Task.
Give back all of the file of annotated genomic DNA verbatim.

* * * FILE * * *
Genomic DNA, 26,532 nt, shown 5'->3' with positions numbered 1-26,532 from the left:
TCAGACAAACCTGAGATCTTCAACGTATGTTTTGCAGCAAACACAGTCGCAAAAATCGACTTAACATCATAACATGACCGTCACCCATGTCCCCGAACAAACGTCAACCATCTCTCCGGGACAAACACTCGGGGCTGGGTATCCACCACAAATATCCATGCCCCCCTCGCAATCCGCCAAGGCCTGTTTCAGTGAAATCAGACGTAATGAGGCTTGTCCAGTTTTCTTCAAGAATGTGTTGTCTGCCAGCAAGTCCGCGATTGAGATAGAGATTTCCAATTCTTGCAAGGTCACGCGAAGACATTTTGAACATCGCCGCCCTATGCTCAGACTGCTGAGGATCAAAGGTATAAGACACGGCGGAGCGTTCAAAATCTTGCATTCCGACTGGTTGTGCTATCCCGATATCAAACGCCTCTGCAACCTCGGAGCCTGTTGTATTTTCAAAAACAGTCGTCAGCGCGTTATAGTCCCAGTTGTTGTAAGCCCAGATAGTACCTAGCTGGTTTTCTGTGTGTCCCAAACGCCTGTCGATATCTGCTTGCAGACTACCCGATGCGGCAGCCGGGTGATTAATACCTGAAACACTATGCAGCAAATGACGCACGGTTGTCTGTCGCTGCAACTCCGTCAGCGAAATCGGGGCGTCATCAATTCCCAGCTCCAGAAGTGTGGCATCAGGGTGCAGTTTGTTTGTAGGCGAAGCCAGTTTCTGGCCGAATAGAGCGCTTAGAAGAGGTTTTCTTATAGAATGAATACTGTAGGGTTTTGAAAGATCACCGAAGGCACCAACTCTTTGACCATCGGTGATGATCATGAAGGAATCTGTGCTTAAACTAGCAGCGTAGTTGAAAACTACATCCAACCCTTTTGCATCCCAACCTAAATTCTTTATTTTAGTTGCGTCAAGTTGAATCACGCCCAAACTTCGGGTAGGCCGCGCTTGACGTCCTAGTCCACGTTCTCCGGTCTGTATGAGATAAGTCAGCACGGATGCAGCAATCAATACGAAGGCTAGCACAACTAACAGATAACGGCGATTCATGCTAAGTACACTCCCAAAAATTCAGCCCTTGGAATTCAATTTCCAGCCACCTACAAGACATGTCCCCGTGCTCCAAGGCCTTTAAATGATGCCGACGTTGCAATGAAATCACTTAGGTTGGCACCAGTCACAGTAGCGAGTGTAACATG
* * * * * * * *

Genomic DNA, 26,532 nt, shown 5'->3' with positions numbered 1-26,532 from the left:
TCAGACAAACCTGAGATCTTCAACGTATGTTTTGCAGCAAACACAGTCGCAAAAATCGACTTAACATCATAACATGACCGTCACCCATGTCCCCGAACAAACGTCAACCATCTCTCCGGGACAAACACTCGGGGCTGGGTATCCACCACAAATATCCATGCCCCCCTCGCAATCCGCCAAGGCCTGTTTCAGTGAAATCAGACGTAATGAGGCTTGTCCAGTTTTCTTCAAGAATGTGTTGTCTGCCAGCAAGTCCGCGATTGAGATAGAGATTTCCAATTCTTGCAAGGTCACGCGAAGACATTTTGAACATCGCCGCCCTATGCTCAGACTGCTGAGGATCAAAGGTATAAGACACGGCGGAGCGTTCAAAATCTTGCATTCCGACTGGTTGTGCTATCCCGATATCAAACGCCTCTGCAACCTCGGAGCCTGTTGTATTTTCAAAAACAGTCGTCAGCGCGTTATAGTCCCAGTTGTTGTAAGCCCAGATAGTACCTAGCTGGTTTTCTGTGTGTCCCAAACGCCTGTCGATATCTGCTTGCAGACTACCCGATGCGGCAGCCGGGTGATTAATACCTGAAACACTATGCAGCAAATGACGCACGGTTGTCTGTCGCTGCAACTCCGTCAGCGAAATCGGGGCGTCATCAATTCCCAGCTCCAGAAGTGTGGCATCAGGGTGCAGTTTGTTTGTAGGCGAAGCCAGTTTCTGGCCGAATAGAGCGCTTAGAAGAGGTTTTCTTATAGAATGAATACTGTAGGGTTTTGAAAGATCACCGAAGGCACCAACTCTTTGACCATCGGTGATGATCATGAAGGAATCTGTGCTTAAACTAGCAGCGTAGTTGAAAACTACATCCAACCCTTTTGCATCCCAACCTAAATTCTTTATTTTAGTTGCGTCAAGTTGAATCACGCCCAAACTTCGGGTAGGCCGCGCTTGACGTCCTAGTCCACGTTCTCCGGTCTGTATGAGATAAGTCAGCACGGATGCAGCAATCAATACGAAGGCTAGCACAACTAACAGATAACGGCGATTCATGCTAAGTACACTCCCAAAAATTCAGCCCTTGGAATTCAATTTCCAGCCACCTACAAGACATGTCCCCGTGCTCCAAGGCCTTTAAATGATGCCGACGTTGCAATGAAATCACTTAGGTTGGCACCAGTCACAGTAGCGAGTGTAACATG